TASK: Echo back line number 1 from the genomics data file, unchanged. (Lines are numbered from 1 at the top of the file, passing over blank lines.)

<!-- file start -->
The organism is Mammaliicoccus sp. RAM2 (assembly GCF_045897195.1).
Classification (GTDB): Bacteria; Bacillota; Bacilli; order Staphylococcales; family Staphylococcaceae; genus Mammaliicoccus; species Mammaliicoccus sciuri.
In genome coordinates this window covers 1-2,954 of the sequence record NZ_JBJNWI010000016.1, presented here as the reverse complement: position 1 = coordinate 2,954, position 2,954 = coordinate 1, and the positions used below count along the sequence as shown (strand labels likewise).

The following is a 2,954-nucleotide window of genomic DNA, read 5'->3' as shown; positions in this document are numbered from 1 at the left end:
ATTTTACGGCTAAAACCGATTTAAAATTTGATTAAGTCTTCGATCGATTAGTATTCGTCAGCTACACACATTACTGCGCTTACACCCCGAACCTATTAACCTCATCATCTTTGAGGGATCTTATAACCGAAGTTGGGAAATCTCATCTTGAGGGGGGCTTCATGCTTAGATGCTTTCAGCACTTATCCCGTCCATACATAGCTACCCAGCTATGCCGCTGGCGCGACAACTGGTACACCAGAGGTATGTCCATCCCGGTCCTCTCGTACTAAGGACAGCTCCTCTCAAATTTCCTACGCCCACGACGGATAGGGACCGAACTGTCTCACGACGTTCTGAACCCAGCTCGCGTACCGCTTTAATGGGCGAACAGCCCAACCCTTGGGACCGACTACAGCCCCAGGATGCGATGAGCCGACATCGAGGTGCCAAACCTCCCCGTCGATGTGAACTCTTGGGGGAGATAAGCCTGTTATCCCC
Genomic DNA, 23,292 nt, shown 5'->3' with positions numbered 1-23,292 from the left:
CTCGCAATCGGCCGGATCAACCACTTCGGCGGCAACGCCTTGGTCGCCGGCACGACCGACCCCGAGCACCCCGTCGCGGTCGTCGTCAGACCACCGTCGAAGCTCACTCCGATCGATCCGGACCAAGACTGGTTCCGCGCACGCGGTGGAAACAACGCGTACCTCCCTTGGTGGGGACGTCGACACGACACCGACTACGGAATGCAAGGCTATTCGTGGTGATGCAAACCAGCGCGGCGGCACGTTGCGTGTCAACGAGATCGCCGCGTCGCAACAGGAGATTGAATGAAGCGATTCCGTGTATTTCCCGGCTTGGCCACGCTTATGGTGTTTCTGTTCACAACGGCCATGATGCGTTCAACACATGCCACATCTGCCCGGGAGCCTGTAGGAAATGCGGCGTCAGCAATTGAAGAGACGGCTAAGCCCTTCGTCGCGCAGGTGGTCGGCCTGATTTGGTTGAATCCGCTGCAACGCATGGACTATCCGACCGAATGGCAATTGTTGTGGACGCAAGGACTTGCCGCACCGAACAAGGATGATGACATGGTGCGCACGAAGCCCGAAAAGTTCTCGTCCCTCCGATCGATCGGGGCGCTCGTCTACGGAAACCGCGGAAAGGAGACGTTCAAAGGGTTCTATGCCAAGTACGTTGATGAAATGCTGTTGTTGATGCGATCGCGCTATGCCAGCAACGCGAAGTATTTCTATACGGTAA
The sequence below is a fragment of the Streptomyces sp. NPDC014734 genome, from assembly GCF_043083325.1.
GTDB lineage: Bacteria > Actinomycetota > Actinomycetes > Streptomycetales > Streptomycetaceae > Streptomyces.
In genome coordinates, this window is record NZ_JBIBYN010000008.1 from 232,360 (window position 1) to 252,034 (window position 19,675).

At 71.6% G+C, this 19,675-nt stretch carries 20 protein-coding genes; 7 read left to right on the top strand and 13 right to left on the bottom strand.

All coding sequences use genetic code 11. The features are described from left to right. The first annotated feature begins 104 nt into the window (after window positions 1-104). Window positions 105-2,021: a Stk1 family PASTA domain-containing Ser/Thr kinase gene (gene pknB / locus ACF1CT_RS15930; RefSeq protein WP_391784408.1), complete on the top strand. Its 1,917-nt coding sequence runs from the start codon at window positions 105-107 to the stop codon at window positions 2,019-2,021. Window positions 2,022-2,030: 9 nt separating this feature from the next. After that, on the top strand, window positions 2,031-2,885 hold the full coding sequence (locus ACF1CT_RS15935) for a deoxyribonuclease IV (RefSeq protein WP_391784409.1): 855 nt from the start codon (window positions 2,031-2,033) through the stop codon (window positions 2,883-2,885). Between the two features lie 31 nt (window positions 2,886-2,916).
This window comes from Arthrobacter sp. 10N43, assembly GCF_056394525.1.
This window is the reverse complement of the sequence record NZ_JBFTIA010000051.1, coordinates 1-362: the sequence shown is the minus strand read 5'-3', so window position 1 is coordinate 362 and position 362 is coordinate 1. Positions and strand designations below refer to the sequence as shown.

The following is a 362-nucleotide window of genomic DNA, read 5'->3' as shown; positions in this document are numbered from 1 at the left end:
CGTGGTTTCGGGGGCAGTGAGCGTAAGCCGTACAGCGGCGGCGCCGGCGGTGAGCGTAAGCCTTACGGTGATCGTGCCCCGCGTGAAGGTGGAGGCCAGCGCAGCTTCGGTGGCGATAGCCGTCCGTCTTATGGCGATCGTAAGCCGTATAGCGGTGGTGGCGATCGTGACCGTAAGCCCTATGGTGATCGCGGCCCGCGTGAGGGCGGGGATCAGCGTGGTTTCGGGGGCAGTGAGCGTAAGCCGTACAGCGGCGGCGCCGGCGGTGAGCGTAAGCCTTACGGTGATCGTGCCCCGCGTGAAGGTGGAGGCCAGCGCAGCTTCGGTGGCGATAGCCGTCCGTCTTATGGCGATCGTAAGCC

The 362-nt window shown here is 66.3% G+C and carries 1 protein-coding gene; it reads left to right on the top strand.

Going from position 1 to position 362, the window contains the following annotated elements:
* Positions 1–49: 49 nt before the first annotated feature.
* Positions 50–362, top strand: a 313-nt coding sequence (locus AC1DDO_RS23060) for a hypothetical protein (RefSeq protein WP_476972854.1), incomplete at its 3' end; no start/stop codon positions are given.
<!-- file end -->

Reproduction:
The organism is Mammaliicoccus sp. RAM2 (assembly GCF_045897195.1).